Second Chance Composting Comes to Pittsfield

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PITTSFIELD, Mass. — Second Chance Composting has recently brought their Residential Community Composting Program to Pittsfield.  
 
Memberships are open and ongoing for the 9 South Atlantic Avenue drop off location.  The program runs continuously all year, through all 4 seasons.
 
Memberships start at $9.99 per month, offering unlimited drop off of household food scraps to the location each month.  Members save their food scraps at home, and at their convenience, bring them to 9 South Atlantic Avenue and drop their material into the tote.  Members can come as little or as often as needed each month.  Any and all food and food scraps are accepted, including meat, fish, dairy, bones, and shells.  There are also other membership pricing options available for those who wish to receive finished compost back.
 
In addition to the new Pittsfield location, Second Chance Composting currently has drop off locations in North Adams, Williamstown, and Adams, which have continuous and ongoing membership signups.
 
Second Chance Composting picks up the material every week and it is brought to their MassDEP certified facility in Cheshire to process the food scraps into compost, which is then distributed back to the community to grow more food, flowers, plants, and trees.
 
Those interested in learning more or signing up for a membership can do so by visiting www.secondchancecomposting.com
If you would like to contribute information on this article, contact us at info@iberkshires.com.

North Street Parking Study Favors Parallel Parking

By Brittany PolitoiBerkshires Staff

PITTSFIELD, Mass. — A parking study of North Street will be presented at Tuesday's City Council meeting. The design maintains parallel parking while expanding pedestrian zones and adding protected bike lanes.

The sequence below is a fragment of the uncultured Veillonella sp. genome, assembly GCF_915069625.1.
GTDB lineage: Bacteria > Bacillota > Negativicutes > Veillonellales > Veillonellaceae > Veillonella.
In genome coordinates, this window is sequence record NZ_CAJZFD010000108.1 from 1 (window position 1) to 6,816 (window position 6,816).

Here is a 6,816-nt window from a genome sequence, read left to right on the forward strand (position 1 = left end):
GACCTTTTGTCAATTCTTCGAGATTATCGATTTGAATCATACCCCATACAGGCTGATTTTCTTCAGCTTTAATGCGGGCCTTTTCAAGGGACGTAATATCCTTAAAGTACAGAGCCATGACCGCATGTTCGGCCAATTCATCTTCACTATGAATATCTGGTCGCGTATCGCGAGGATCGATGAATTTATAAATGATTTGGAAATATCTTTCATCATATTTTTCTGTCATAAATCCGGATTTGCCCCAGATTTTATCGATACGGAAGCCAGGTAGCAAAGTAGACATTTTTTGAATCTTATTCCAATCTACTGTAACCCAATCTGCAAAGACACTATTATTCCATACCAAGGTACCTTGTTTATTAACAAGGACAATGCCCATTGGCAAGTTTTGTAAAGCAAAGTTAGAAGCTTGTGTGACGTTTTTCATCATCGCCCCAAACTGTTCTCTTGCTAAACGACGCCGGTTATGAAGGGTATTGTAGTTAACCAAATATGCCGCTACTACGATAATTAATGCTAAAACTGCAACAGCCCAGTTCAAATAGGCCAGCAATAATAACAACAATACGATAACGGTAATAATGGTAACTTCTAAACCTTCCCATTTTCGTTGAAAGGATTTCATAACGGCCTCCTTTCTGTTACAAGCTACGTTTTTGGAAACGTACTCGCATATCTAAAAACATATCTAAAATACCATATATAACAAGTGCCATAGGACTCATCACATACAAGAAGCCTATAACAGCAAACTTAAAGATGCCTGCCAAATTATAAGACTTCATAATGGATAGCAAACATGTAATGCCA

The city, by request, has studied parking and bike lane opportunities for North Street and come up with the proposal staged for implementation next year. 

While the request was to evaluate angle parking configurations, it was determined that it would present too many trade-offs such as impacts on emergency services, bike lanes, and pedestrian spaces.

"The commissioner has been working with Downtown Pittsfield Inc. and my office to come up with this plan," Mayor Peter Marchetti said during his biweekly television show "One Pittsfield."

"We will probably take this plan on the road to have many public input sessions and hopefully break ground sometime in the summer of 2025."

Working with Kittleson & Associates, the city evaluated existing typical sections, potential parking
configurations, and a review of parking standards. It compared front-in and back-in angle parking and explored parking-space count alterations, emergency routing, and alternate routes for passing through traffic within the framework of current infrastructure constraints.

The chosen option is said to align with the commitment to safety, inclusivity, and aesthetic appeal and offer a solution that enhances the streetscape for pedestrians, businesses, cyclists, and drivers without compromising the functionality of the corridor.

"The potential for increasing parking space is considerable; however, the implications on safety and the overall streetscape call for a balanced approach," Commissioner of Public Services and Utilities Ricardo Morales wrote.

Bike lanes and parking have been a hot topic over the last few years since North Street was redesigned.

In September 2020, the city received around $239,000 in a state Shared Streets and Spaces grant to support new bike lanes, curb extensions, vehicle lane reductions, and outdoor seating areas, and enhanced intersections for better pedestrian safety and comfort.

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